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The Indian Subcontinent: A.D. 1501 to 1600

Module by: Jack E. Maxfield. E-mail the author

THE INDIAN SUBCONTINENT (See Map in section on INDIA, 18th century)

Two separate powers continued to exist in India. In the north Babur, a Turkish chieftain, 5th in line from Timur, entered India in 1523 from Afghanistan with artillery and only the Rajputs organized to resist. After the battle of Panipat in 1526 he became the Mogul ruler who made Delhi equal to a Medicean Rome. Agricultural activity increased greatly with land-clearing, irrigation projects and new industrial crops such as indigo, sugar cane, cotton and mulberry trees for silk-worms. Silver coins appeared in this century as rupees, although affecting only the upper level of economic life. Actually India was one of the countries that in effect helped to hoard the silver from American mines. It was this American silver which fed the countless mintings and reminting of coins. (Ref. 292) The less fortunate used copper coins and bitter almonds as money. The gold coins used in the reign of Akbar were seldom seen. Even more than in Europe, fairs were a part of every day life, almost always combined with the endless pilgrimages. Barter was often more common than the use of money, except in the large fairs on the Ganges. Each religion had its own fairs; the Hindus at Hardwar and Benares; the Sikhs at Amritsar; the Muslims at Pakpattan. (Ref. 260, 292)

After Babur's death, the Afghans were expelled from India by Sher Shah and it took a new full scale invasion by Babur's grandson Akbar to restore the Mogul rule over all Hindustan except for Mewar. The Mogul emperors regularly had relays of horsemen from the Hindu Kush bring their fruit-flavored sherbets or water ices to Delhi. Persian horses were brought in by fleets and sometimes sold for 20 times the value of a slave. With no barley or hay, the horses were fed on a type of large pea, crushed and then soaked. (Ref. 260) Akbar was the greatest and most beneficial of all the Mogul rulers and overall they were the best of the foreign dynasties that had ruled India. Akbar used the Persian language in his court and had Hindu literature translated into that tongue. He encouraged all religions - Moslem, Brahman, Buddhist, Christian, Zorastrian and Jains and finally tried to promulgate a new one, including some of the features of all and called this Din lahi. It did not succeed and throughout the Mogul period it was basically the Moslem faith that was in competition with Hinduism and the greatest barrier to Hindu-Moslem understanding was not metaphysical, but social. The five original castes of the Hindus had subdivided through the centuries into almost 5,000 sub-castes, a system that the original Aryan founders had developed to perpetuate the enslavement of the original dark-skinned Dravidian peoples, who became the "Untouchables". Islam 's mosques drew millions of converts, and the vast majority were those Untouchables seeking release from the hopelessness of their place in the Hindu hierarchy.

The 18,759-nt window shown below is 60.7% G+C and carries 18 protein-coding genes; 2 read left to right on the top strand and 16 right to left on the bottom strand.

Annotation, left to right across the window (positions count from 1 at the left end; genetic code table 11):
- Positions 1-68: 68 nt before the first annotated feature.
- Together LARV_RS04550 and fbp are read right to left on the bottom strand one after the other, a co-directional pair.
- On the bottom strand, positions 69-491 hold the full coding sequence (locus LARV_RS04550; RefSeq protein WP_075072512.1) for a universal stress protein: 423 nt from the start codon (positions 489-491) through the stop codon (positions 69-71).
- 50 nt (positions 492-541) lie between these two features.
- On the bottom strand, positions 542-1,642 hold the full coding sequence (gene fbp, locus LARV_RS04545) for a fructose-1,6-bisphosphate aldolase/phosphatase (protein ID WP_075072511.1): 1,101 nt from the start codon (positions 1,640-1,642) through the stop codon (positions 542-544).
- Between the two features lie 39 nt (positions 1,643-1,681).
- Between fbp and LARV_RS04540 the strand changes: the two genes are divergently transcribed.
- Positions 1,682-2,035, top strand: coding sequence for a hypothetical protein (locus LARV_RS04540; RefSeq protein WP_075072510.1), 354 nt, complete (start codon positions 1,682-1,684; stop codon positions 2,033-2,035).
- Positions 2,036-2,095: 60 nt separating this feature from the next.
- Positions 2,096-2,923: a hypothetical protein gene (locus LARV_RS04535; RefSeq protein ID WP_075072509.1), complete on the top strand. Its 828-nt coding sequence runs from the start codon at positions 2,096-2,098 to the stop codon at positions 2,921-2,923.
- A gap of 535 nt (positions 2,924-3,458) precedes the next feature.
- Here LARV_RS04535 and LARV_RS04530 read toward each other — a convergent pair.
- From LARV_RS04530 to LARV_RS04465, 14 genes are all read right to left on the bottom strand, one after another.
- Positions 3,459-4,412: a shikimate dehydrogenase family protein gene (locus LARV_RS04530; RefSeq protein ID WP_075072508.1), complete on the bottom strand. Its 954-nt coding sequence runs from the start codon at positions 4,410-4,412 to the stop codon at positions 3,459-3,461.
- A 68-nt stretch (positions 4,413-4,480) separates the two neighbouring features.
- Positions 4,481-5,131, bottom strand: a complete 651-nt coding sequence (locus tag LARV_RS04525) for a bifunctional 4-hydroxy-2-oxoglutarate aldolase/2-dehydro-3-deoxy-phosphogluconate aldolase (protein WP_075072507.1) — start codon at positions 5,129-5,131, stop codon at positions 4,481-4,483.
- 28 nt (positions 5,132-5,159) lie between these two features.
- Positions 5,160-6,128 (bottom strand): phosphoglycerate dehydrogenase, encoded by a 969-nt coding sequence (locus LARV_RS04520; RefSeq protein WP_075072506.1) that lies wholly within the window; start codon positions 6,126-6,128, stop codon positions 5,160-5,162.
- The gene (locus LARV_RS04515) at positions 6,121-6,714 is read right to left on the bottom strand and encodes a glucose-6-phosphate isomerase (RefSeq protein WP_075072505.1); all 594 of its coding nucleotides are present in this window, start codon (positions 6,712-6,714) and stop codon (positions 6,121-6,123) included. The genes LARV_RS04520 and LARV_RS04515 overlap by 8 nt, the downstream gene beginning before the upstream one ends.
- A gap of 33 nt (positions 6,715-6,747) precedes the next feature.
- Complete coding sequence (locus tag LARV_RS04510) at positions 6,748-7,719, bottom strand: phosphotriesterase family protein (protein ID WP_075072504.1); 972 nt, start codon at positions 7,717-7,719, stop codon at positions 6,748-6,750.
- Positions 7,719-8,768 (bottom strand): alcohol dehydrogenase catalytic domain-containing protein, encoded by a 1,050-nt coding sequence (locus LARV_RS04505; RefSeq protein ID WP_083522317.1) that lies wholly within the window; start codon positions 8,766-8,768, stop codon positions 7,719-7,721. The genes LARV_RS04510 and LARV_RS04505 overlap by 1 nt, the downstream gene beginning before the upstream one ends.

The Moslem upper classes -many of them descendants of the Mogul (Turkish) invaders, tended to be landlords and soldiers, but the Moslem masses usually continued to be landless peasants in the service of others. There were no "great families" in Delhi. The Great Mogul appointed lords for life, only, but did not continue such grants for their children. Thus there was no feudalism and perhaps accordingly no precursor for capitalism. (Ref. 292) Muslim food became popular, particularly the addiction to sweets. Our word "candy" is derived from an Arabic word for "sugar". (Ref. 37, 211) Great famines occurred in 1555 and 1596 in northwest India and there were even reports of cannibalism. (Ref. 260)